Academic journal article Strategic Forum

China: Making the Case for Realistic Engagement

Academic journal article Strategic Forum

China: Making the Case for Realistic Engagement

Article excerpt

Key Points

China seeks to become the major power in Asia by 2050. Under its so-called New Security Concept, it will attempt to displace the United States as the preeminent military presence in the region while avoiding arms races with its Asian neighbors. Beijing will also try to retake "lost territories" at the expense of other Asian countries. China also seeks to achieve economic supremacy in Asia, drawing other nations into a regional market dominated by the Chinese yuan. American military power has been insufficient to overcome cultural divisions and divergent interests in Asia, so attempts to multilateralize regional security on the model of the North Atlantic Treaty Organization failed. These efforts bolstered the impression that Washington was looking for a way out of regional commitments.

The U.S. policy of engagement has not yet produced its intended results. America needs to adopt a new realism in relations with China. Washington should leverage Beijing's need for capital, technology, and markets to influence nonproliferation and other issues. Such a new realism will promote stability in Asia and continued American presence.

The United States must recognize and reaffirm that only strong bilateral relationships and interaction with its allies will convince Asia that a U.S. presence is long-term and an alternative to Chinese dominance. Bilateral alliances should be strengthened and the network expanded to include India, Mongolia, Singapore, and Vietnam.

Chinese aspirations to become a great power in the 21st century have numerous regional implications. Beijing claims to seek a peaceful international climate so as to concentrate on domestic development. Yet under the rubric of a New Security Concept (NSC), China also is pursuing a long-term strategy to alter radically regional power relationships that have contributed to prosperity and relative stability in East Asia over the past 50 years.

The New Security Concept echoes well-established Chinese principles of peaceful coexistence first articulated by Premier Zhou Enlai at the Bandung Conference in 1955: mutual respect for territorial integrity and sovereignty, nonaggression, noninterference in the internal affairs of other states, equality and mutual benefit, and peaceful coexistence. Other Chinese statements stress the themes of mutually beneficial economic cooperation; elimination of inequalities and discriminatory trade relations; and the promotion of security through dialogue and cooperation, rather than by forming alliances against specific threats. Behind these generalizations, however, China has a two-fold goal: first, to allay the fears of its Asian neighbors, who are suspicious not only of China's claims in the South China Sea and other territories but also its efforts to build a military force unequaled (with the exception of the United States) in Asia; and, second, to challenge the rationale behind the U.S. alliances and military presence in Asia, which China characterizes as holdovers from the Cold War.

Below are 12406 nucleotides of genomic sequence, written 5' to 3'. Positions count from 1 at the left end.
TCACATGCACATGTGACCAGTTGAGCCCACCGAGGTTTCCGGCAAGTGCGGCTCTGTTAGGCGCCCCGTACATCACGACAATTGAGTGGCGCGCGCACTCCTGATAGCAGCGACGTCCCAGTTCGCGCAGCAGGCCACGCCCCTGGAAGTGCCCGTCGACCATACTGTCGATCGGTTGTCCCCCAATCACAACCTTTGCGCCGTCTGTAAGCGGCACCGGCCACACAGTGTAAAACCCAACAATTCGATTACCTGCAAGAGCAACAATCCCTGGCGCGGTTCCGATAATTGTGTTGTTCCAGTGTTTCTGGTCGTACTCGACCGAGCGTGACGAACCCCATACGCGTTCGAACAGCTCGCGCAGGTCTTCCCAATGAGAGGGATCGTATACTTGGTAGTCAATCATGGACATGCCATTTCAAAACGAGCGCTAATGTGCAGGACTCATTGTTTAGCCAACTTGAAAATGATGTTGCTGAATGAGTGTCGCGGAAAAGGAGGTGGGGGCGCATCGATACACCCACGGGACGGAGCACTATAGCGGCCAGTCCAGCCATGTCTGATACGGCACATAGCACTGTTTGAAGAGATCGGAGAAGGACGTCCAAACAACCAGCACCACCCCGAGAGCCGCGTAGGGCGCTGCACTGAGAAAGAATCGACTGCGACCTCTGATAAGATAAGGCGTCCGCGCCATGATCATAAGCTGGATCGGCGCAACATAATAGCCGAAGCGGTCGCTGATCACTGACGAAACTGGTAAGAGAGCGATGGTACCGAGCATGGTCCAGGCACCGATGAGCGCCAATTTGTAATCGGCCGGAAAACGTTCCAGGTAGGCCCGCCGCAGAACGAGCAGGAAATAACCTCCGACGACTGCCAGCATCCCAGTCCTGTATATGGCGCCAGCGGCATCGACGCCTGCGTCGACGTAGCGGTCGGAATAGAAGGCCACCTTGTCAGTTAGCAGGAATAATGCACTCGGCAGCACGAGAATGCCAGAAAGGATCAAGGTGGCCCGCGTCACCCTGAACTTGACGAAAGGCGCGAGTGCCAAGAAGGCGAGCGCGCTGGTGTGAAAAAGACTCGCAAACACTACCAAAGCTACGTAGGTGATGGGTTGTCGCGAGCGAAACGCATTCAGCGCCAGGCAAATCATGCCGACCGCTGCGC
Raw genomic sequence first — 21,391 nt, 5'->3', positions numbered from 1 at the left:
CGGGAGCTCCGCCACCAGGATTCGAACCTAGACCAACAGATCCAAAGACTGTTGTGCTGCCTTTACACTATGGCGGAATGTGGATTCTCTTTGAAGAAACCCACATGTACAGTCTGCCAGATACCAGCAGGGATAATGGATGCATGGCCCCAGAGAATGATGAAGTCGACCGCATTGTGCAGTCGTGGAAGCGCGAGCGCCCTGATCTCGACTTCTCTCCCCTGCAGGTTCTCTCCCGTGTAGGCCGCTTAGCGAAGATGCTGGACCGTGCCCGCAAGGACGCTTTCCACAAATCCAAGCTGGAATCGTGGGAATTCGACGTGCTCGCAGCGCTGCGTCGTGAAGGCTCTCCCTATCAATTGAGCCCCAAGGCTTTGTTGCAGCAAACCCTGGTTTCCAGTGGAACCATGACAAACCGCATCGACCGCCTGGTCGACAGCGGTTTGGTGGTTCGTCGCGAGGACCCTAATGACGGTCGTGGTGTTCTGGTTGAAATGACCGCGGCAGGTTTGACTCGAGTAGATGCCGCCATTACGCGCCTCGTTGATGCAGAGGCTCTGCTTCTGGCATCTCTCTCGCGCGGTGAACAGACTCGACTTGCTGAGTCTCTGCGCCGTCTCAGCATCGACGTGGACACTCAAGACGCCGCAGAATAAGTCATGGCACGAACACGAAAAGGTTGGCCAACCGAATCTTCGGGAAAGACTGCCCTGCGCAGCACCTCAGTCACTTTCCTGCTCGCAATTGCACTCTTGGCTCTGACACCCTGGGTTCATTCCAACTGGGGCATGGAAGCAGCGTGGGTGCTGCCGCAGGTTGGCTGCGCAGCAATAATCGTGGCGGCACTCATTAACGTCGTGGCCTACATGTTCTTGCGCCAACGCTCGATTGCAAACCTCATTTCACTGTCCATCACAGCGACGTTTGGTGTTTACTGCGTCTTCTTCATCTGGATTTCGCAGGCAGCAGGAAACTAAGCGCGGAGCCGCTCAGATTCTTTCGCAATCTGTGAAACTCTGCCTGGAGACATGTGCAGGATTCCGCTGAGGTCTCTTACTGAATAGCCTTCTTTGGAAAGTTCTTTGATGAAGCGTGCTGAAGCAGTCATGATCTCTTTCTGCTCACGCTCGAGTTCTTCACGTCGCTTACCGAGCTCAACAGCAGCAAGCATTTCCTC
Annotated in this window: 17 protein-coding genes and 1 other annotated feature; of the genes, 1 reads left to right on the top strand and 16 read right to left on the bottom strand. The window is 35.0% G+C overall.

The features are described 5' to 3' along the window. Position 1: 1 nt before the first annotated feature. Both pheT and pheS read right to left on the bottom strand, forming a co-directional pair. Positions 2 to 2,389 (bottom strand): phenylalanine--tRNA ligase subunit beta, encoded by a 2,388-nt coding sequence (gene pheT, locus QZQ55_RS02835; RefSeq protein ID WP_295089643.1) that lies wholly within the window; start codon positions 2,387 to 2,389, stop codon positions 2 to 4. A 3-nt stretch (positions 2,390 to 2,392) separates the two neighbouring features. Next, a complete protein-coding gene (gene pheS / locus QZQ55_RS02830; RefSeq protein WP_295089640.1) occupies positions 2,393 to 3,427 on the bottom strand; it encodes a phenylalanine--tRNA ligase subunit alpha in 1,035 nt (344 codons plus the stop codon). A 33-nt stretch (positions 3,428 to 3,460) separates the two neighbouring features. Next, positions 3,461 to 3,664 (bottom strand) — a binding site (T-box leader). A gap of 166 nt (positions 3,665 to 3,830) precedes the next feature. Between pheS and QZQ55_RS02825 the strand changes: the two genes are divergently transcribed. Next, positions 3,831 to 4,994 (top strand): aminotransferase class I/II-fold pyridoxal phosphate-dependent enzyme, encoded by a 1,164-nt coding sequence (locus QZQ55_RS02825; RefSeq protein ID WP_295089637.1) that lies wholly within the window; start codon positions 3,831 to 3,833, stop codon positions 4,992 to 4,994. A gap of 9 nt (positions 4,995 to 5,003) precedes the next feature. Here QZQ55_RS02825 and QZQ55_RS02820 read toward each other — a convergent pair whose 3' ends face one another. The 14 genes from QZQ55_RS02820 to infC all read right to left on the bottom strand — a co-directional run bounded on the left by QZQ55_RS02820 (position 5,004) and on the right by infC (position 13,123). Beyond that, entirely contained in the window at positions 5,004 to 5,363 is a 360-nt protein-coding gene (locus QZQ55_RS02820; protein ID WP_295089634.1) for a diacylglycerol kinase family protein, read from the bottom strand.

China's Strategy

According to official Chinese pronouncements, peace and development increasingly characterize the world; the major trends are toward multipolarity and economic globalization; and the general international security situation is improving. In its 2000 Defense White Paper, the Chinese government asserts that it "is devoting itself to its modernization drive, [and the country] needs and cherishes dearly an environment of long-term international peace, especially a favorable peripheral environment." China characterizes its efforts to build the most powerful military force in the region as "pursuing a national defense policy that is defensive in nature, and its national defense construction (resources and funds) is in a subordinate position to and in service of economic construction."

The white paper also portrays another side to the existing order:

The world is far from peaceful. …

Search by... Author
Show... All Results Primary Sources Peer-reviewed

Oops!

An unknown error has occurred. Please click the button below to reload the page. If the problem persists, please try again in a little while.